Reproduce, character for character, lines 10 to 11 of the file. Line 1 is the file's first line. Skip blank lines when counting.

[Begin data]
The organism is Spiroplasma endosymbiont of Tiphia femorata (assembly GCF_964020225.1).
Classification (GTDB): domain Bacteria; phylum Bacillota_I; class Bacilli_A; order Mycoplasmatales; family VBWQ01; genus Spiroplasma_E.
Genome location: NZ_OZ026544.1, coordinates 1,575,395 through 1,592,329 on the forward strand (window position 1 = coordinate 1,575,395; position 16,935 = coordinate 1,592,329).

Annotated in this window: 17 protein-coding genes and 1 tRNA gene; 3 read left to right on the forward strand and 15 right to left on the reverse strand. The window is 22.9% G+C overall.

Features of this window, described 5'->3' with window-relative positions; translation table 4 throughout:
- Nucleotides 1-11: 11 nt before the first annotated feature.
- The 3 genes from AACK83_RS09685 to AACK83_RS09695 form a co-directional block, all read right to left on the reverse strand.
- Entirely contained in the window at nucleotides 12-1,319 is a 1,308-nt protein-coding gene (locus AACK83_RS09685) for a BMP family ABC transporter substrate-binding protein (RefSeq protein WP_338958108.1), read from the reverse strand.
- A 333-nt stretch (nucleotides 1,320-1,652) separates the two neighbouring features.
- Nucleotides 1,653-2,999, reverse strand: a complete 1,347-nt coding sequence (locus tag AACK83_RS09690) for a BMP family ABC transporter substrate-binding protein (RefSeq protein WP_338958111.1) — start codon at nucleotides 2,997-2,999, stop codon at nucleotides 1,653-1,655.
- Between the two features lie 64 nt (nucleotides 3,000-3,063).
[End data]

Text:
- Nucleotides 1,653-2,999, reverse strand: a complete 1,347-nt coding sequence (locus tag AACK83_RS09690) for a BMP family ABC transporter substrate-binding protein (RefSeq protein WP_338958111.1) — start codon at nucleotides 2,997-2,999, stop codon at nucleotides 1,653-1,655.
- Between the two features lie 64 nt (nucleotides 3,000-3,063).